National net worth nudges northward

By Vikram Barhat | March 14, 2011 | Last updated on March 14, 2011
2 min read

As a nation, our debt levels might be bad, but our net worth is still growing. Canadian national net worth rose by 0.3% to $6.3 trillion in the fourth quarter of 2010, according to a Statistics Canada report.

On a per capita basis, national net worth grew to $184,200 in the fourth quarter, up from $183,900 in the previous quarter, said the report.

The quarter saw household net worth rise 2.2% to $6.2 trillion, following a 3.0% increase in the previous quarter, it said. Household per capita net worth increased from $178,200 in the third quarter to $181,700 in the fourth quarter.

The S&P/TSX composite index gained about 9% in the fourth quarter reflected by rising values of household equities (including mutual funds) and pension assets. Equity holdings of the household sector increased by $129 billion in 2010 while they increased by $194 billion in 2009, after a $306 billion drop in 2008.

Increased purchases of durable goods led to a rise in household mortgage debt and consumer credit debt. The ratio of household credit market debt to personal disposable income fell to 146.8%, as a 1.8% gain in personal disposable income edged ahead of the credit market debt.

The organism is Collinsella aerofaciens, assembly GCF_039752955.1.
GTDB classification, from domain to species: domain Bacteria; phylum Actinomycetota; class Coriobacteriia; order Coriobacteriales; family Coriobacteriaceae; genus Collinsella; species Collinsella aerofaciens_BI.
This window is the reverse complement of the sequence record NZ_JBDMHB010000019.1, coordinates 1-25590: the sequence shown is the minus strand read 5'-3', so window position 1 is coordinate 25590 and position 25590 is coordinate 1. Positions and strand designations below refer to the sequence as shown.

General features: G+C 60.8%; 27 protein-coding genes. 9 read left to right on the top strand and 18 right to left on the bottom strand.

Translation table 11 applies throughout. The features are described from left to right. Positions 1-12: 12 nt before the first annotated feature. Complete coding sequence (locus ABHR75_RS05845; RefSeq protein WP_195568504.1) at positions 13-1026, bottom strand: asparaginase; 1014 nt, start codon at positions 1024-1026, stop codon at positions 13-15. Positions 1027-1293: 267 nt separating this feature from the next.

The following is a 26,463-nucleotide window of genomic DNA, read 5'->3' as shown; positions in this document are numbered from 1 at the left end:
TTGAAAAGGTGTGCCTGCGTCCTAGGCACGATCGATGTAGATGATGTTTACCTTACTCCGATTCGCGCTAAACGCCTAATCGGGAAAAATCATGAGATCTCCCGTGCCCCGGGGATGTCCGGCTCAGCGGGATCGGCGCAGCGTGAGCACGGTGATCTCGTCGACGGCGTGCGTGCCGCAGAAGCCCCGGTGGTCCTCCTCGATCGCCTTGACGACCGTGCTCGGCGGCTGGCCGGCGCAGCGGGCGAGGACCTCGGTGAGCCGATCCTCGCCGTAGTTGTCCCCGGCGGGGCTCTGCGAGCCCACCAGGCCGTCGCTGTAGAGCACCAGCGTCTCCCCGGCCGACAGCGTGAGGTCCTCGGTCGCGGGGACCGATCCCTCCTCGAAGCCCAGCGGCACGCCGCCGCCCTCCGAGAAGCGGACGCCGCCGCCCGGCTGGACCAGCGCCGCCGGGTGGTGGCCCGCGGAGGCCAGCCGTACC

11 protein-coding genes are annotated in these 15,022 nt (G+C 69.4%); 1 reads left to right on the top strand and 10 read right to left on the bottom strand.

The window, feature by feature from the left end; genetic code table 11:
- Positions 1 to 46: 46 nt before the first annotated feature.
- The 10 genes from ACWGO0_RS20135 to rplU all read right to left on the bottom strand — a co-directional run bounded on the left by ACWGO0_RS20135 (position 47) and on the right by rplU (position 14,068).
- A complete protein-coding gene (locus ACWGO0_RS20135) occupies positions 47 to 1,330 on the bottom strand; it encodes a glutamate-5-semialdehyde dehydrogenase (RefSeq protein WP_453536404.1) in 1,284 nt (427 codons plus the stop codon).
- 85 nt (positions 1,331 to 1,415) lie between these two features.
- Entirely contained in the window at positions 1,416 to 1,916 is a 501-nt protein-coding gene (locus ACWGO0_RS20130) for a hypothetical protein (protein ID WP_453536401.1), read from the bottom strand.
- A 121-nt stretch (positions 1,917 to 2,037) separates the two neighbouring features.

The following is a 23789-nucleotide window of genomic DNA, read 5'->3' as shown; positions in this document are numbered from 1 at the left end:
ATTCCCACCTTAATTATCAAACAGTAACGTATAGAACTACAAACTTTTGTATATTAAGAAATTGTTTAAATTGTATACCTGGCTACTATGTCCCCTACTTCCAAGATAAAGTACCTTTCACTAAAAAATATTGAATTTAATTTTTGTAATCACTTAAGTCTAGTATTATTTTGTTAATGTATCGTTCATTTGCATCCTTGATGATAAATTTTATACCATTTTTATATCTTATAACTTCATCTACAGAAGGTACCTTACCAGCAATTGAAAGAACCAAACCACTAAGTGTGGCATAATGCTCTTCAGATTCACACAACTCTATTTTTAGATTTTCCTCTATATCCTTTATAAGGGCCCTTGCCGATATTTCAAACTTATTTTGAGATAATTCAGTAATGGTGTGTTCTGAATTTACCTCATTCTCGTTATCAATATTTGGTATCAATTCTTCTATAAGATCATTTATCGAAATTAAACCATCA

While the Bank of Canada overnight rate remained unchanged in the fourth quarter, the five-year fixed mortgage rate declined. The debt service ratio edged down in the fourth quarter, reflecting lower borrowing costs as well as increased personal disposable income. This ratio has continued to trend down since the third quarter of 2008.

The report noted that homeowner equity as a percentage of real estate assets declined marginally, continuing the trend set in 2010. However, the broader measure of household credit market debt to net worth edged down to 24.2%. This marked the second consecutive quarterly decline in this aggregate, reflecting the impact of improvements in equity markets on net worth over the past two quarters.

The government net debt increased by $19 billion and the ratio of net debt to gross domestic product stood at 45.1%, continuing its upward trend.

The federal government continued to borrow through both treasury bills and bonds, while provincial governments increased debt largely through short-term paper financing.

The increase in corporate debt was largely in new issues of bonds, with a considerable portion of these securities purchased by non-residents.

Vikram Barhat